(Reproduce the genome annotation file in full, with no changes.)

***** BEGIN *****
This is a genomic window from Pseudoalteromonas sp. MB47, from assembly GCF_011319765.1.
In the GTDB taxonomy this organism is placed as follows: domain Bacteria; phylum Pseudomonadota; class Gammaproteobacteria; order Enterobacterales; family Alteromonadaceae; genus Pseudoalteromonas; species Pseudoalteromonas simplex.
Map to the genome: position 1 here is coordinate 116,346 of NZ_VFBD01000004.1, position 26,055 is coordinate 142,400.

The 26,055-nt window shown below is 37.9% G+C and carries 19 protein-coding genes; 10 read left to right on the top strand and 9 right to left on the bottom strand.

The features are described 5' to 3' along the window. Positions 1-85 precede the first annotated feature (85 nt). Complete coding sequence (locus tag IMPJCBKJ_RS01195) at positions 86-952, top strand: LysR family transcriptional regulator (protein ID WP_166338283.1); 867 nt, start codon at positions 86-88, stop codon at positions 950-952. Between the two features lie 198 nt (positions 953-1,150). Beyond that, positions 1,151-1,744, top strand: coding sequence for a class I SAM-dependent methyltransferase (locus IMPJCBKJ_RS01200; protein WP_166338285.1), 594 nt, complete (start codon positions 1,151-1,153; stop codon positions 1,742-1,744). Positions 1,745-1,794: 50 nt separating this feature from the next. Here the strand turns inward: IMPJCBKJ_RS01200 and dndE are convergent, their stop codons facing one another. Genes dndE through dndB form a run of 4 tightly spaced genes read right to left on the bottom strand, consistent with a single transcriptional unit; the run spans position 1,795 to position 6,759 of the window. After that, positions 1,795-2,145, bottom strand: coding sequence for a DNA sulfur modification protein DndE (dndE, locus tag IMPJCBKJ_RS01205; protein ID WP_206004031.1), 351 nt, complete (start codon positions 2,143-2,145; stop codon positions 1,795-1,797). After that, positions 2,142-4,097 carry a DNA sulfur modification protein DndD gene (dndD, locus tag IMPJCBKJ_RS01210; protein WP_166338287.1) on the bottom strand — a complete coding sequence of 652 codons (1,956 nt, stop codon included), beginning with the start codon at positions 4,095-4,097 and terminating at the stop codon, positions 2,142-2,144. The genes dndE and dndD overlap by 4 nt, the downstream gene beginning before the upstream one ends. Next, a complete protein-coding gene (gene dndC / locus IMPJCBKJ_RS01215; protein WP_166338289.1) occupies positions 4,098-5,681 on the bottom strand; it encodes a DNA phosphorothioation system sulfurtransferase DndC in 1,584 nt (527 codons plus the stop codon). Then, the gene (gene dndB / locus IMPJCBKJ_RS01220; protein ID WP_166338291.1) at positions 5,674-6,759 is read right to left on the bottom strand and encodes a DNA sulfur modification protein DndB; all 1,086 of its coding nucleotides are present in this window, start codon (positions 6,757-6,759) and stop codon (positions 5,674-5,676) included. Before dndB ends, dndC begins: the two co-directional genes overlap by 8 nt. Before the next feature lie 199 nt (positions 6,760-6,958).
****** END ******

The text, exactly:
This is a genomic window from Pseudoalteromonas sp. MB47, from assembly GCF_011319765.1.
In the GTDB taxonomy this organism is placed as follows: domain Bacteria; phylum Pseudomonadota; class Gammaproteobacteria; order Enterobacterales; family Alteromonadaceae; genus Pseudoalteromonas; species Pseudoalteromonas simplex.
Map to the genome: position 1 here is coordinate 116,346 of NZ_VFBD01000004.1, position 26,055 is coordinate 142,400.

The 26,055-nt window shown below is 37.9% G+C and carries 19 protein-coding genes; 10 read left to right on the top strand and 9 right to left on the bottom strand.

The features are described 5' to 3' along the window. Positions 1-85 precede the first annotated feature (85 nt). Complete coding sequence (locus tag IMPJCBKJ_RS01195) at positions 86-952, top strand: LysR family transcriptional regulator (protein ID WP_166338283.1); 867 nt, start codon at positions 86-88, stop codon at positions 950-952. Between the two features lie 198 nt (positions 953-1,150). Beyond that, positions 1,151-1,744, top strand: coding sequence for a class I SAM-dependent methyltransferase (locus IMPJCBKJ_RS01200; protein WP_166338285.1), 594 nt, complete (start codon positions 1,151-1,153; stop codon positions 1,742-1,744). Positions 1,745-1,794: 50 nt separating this feature from the next. Here the strand turns inward: IMPJCBKJ_RS01200 and dndE are convergent, their stop codons facing one another. Genes dndE through dndB form a run of 4 tightly spaced genes read right to left on the bottom strand, consistent with a single transcriptional unit; the run spans position 1,795 to position 6,759 of the window. After that, positions 1,795-2,145, bottom strand: coding sequence for a DNA sulfur modification protein DndE (dndE, locus tag IMPJCBKJ_RS01205; protein ID WP_206004031.1), 351 nt, complete (start codon positions 2,143-2,145; stop codon positions 1,795-1,797). After that, positions 2,142-4,097 carry a DNA sulfur modification protein DndD gene (dndD, locus tag IMPJCBKJ_RS01210; protein WP_166338287.1) on the bottom strand — a complete coding sequence of 652 codons (1,956 nt, stop codon included), beginning with the start codon at positions 4,095-4,097 and terminating at the stop codon, positions 2,142-2,144. The genes dndE and dndD overlap by 4 nt, the downstream gene beginning before the upstream one ends. Next, a complete protein-coding gene (gene dndC / locus IMPJCBKJ_RS01215; protein WP_166338289.1) occupies positions 4,098-5,681 on the bottom strand; it encodes a DNA phosphorothioation system sulfurtransferase DndC in 1,584 nt (527 codons plus the stop codon). Then, the gene (gene dndB / locus IMPJCBKJ_RS01220; protein ID WP_166338291.1) at positions 5,674-6,759 is read right to left on the bottom strand and encodes a DNA sulfur modification protein DndB; all 1,086 of its coding nucleotides are present in this window, start codon (positions 6,757-6,759) and stop codon (positions 5,674-5,676) included. Before dndB ends, dndC begins: the two co-directional genes overlap by 8 nt. Before the next feature lie 199 nt (positions 6,760-6,958).